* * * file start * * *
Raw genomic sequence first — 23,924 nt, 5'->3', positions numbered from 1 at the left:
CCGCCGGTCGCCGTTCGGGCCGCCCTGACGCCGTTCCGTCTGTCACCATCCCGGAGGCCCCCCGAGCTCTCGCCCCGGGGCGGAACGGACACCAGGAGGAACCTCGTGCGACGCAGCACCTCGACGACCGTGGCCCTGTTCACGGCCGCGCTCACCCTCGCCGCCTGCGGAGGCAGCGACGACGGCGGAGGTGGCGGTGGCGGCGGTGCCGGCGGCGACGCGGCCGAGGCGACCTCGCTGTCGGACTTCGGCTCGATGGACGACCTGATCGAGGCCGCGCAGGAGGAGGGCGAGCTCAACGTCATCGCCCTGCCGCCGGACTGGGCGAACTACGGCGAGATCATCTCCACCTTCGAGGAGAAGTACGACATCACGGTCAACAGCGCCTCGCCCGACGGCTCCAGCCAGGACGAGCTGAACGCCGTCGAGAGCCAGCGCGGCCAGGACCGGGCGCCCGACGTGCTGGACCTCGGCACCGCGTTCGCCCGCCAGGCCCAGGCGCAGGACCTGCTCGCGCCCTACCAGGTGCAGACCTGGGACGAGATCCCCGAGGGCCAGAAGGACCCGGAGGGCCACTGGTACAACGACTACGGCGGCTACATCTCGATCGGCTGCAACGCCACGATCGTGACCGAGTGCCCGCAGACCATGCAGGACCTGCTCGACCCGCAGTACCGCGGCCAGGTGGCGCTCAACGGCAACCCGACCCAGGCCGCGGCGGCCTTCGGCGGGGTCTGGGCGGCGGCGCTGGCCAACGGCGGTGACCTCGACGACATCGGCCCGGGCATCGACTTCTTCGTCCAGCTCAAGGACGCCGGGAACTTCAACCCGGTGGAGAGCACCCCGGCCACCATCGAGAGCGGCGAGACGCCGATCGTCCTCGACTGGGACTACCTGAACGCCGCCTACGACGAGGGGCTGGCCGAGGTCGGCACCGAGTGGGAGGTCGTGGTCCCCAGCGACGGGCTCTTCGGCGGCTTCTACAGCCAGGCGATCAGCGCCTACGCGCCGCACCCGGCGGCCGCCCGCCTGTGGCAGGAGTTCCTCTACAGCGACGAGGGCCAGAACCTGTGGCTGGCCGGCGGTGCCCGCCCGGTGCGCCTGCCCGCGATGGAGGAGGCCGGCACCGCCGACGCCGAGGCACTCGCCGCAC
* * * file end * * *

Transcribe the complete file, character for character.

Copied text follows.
Raw genomic sequence first — 23,924 nt, 5'->3', positions numbered from 1 at the left:
CCGCCGGTCGCCGTTCGGGCCGCCCTGACGCCGTTCCGTCTGTCACCATCCCGGAGGCCCCCCGAGCTCTCGCCCCGGGGCGGAACGGACACCAGGAGGAACCTCGTGCGACGCAGCACCTCGACGACCGTGGCCCTGTTCACGGCCGCGCTCACCCTCGCCGCCTGCGGAGGCAGCGACGACGGCGGAGGTGGCGGTGGCGGCGGTGCCGGCGGCGACGCGGCCGAGGCGACCTCGCTGTCGGACTTCGGCTCGATGGACGACCTGATCGAGGCCGCGCAGGAGGAGGGCGAGCTCAACGTCATCGCCCTGCCGCCGGACTGGGCGAACTACGGCGAGATCATCTCCACCTTCGAGGAGAAGTACGACATCACGGTCAACAGCGCCTCGCCCGACGGCTCCAGCCAGGACGAGCTGAACGCCGTCGAGAGCCAGCGCGGCCAGGACCGGGCGCCCGACGTGCTGGACCTCGGCACCGCGTTCGCCCGCCAGGCCCAGGCGCAGGACCTGCTCGCGCCCTACCAGGTGCAGACCTGGGACGAGATCCCCGAGGGCCAGAAGGACCCGGAGGGCCACTGGTACAACGACTACGGCGGCTACATCTCGATCGGCTGCAACGCCACGATCGTGACCGAGTGCCCGCAGACCATGCAGGACCTGCTCGACCCGCAGTACCGCGGCCAGGTGGCGCTCAACGGCAACCCGACCCAGGCCGCGGCGGCCTTCGGCGGGGTCTGGGCGGCGGCGCTGGCCAACGGCGGTGACCTCGACGACATCGGCCCGGGCATCGACTTCTTCGTCCAGCTCAAGGACGCCGGGAACTTCAACCCGGTGGAGAGCACCCCGGCCACCATCGAGAGCGGCGAGACGCCGATCGTCCTCGACTGGGACTACCTGAACGCCGCCTACGACGAGGGGCTGGCCGAGGTCGGCACCGAGTGGGAGGTCGTGGTCCCCAGCGACGGGCTCTTCGGCGGCTTCTACAGCCAGGCGATCAGCGCCTACGCGCCGCACCCGGCGGCCGCCCGCCTGTGGCAGGAGTTCCTCTACAGCGACGAGGGCCAGAACCTGTGGCTGGCCGGCGGTGCCCGCCCGGTGCGCCTGCCCGCGATGGAGGAGGCCGGCACCGCCGACGCCGAGGCACTCGCCGCAC